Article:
Now for the second play.
This play is similar in that the two backside players, both tight ends, create a seal block to protect the back end. Once the linebacker starts to move laterally in, this forces the inside tight end to pursue for the block. The rest of the line blocks toward the play side with the uncovered linemen moving to the second level. The weak side linebacker gets isolated on a block with the fullback and Marc Tyler makes for the hole but is taken down by a defensive end who dives while still engaged in a block.
Toss plays are good at getting the play quickly to the outside as you remove the time it takes for the quarterback to get to the running back for a handoff. These examples of toss plays have lead blockers for the running back, but it is always the case for this type of play.
The first toss play had the offensive line all flowing towards the play side and maintaining their blocks and double teams. The playside wide receiver crashes inside and seals off the closest linebacker. Silas Redd follows his fullback lead blocker who takes out the cornerback. This creates a one on one between Silas Redd and the safety. Redd does a little juke and the safety is on the ground, making way for a huge gain.
The second toss play is very similar in that Redd has a fullback lead blocker and the playside wide receiver is going to crash in on the linebacker. However, the offensive line doesn’t hold their double teams this time, instead opting to go after some linebackers instead. The fullback lead blocker goes after the most dangerous player (who in this case is the safety instead of the corner from the last play).
Now for USC’s toss play example.
This particular USC toss play is slightly different than the two Penn State examples. USC is in an Ace formation, rather than an I-formation. This means that there is no fullback lead blocker. Instead, USC pulls the right tackle to lead block for McNeal. Unfortunately, the lead blocker overruns and misses his assigned block. Similarly to Penn State’s second toss play, USC has the center go to the second level to block a linebacker and has the playside wide receiver looking to block the linebacker. The rest of the linemen flow playside, similar to Penn State’s plays.
One important aspect of being a running back is being the checkdown outlet for a quarterback. When the quarterback is in a scrape, it is the running back who often has to bail out the quarterback by giving consistent positive yardage.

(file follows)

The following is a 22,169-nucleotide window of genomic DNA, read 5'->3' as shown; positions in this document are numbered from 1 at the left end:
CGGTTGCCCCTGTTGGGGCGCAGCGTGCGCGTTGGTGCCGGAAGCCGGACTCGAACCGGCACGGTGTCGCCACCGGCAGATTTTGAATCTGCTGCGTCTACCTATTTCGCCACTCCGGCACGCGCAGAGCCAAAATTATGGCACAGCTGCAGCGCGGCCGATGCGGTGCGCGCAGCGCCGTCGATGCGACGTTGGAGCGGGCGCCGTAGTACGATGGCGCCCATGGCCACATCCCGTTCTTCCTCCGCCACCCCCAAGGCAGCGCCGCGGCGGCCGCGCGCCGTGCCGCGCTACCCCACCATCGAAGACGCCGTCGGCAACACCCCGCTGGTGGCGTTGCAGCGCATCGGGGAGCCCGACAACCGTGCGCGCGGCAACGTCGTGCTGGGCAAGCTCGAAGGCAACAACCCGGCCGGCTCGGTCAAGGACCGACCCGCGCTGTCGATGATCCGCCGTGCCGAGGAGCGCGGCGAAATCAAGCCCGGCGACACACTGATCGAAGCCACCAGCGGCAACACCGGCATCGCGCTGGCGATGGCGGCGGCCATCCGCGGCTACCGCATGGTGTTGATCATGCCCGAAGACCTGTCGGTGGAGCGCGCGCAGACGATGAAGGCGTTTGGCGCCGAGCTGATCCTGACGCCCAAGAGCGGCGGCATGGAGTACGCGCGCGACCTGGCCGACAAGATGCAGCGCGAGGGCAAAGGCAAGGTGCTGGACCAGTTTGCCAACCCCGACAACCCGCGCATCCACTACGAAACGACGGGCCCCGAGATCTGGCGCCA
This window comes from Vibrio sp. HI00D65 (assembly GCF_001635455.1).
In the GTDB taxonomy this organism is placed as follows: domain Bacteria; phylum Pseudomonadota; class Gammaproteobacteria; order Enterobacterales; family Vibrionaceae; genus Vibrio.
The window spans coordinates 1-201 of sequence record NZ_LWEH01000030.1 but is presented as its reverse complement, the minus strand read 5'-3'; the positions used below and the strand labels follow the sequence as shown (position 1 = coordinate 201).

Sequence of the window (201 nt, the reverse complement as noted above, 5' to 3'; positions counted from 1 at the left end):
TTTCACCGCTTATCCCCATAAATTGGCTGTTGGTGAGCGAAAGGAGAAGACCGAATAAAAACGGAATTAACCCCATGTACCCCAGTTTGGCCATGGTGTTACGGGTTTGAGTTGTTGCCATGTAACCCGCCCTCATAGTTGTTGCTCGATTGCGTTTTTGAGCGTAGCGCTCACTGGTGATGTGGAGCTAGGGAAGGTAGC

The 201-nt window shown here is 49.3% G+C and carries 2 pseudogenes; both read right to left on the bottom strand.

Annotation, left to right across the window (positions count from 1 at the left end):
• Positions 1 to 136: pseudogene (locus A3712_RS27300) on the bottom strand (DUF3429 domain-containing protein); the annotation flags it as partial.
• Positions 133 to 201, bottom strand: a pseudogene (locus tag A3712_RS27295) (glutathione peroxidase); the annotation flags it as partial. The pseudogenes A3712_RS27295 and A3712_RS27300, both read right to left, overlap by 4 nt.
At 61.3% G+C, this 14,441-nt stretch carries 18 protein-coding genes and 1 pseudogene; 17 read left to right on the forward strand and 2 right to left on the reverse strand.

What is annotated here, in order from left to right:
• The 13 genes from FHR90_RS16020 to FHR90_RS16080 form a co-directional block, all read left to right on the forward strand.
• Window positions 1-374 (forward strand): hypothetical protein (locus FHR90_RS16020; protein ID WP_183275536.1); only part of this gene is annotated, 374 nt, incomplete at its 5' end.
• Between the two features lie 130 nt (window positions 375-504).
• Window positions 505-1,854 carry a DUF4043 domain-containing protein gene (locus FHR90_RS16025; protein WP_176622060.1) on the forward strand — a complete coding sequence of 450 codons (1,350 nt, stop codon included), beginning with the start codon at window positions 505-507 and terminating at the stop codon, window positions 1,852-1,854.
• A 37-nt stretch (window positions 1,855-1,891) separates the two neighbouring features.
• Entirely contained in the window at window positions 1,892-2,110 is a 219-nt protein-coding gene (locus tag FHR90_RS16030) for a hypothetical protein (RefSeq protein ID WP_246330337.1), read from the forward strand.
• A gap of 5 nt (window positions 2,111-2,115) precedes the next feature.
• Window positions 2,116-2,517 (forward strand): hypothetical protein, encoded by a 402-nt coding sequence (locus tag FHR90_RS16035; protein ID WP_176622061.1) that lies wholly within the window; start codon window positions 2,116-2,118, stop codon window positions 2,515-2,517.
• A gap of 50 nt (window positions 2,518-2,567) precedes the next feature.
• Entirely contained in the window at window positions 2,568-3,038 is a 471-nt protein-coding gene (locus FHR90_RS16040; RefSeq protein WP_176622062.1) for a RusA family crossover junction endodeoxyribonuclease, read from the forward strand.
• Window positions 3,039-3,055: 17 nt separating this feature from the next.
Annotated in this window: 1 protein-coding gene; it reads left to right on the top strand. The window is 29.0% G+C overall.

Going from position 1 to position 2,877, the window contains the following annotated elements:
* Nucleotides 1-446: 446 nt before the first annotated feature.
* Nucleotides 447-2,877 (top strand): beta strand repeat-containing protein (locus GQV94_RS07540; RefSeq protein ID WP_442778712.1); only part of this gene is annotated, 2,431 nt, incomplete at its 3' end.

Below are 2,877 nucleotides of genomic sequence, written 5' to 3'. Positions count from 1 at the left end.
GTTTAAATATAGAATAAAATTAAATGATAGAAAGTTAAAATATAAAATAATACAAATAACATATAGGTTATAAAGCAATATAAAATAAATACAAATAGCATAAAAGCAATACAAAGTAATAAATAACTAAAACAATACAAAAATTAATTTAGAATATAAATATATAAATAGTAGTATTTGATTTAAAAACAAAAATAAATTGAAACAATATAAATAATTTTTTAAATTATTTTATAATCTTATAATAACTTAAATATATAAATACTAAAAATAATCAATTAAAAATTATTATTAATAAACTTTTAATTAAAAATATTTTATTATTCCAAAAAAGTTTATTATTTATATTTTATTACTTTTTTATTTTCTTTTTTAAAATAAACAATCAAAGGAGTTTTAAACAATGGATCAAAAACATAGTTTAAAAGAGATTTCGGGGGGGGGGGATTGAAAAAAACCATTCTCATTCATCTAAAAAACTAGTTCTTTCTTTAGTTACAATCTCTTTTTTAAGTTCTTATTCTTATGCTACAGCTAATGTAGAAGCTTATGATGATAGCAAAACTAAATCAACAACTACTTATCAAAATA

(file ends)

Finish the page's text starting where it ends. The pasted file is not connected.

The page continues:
There isn’t much to discuss schematically for these plays (and you can’t see much of the other action anyways), so I won’t make play diagrams for these plays. The running back simply wheels out and should be ready to catch the pass on the run. Often they will either be wide open with a large cushion by the defense or will have simply one defender to beat.
I wasn’t sure what to expect when I started researching this post. I wasn’t sure if I would see completely different looks and blocking schemes. I wasn’t sure if I would see a different running style from Redd. Instead, I was pleasantly surprised that the first 10 USC runs I picked closely resembled a corresponding Penn State run. This is even with a limited sample size for both teams. Due to time constraints, I was only able to diagram a limited number of plays. It should, however, be noted that Penn State also showed other similar running concepts that USC often employs, such as the Power, fake FB-dive RB-toss, and the outside zone. This bodes well in that the offensive schemes are similar between both teams and should be easy for Redd to pick up quickly.
All in all, I was impressed watching Redd’s running. Granted this is a highlight reel, and is comprised of his best and most memorable runs. However, I see good vision and good cutback speed in him. I expect to see good things from Redd, and I expect him to feel right at home with our playbook.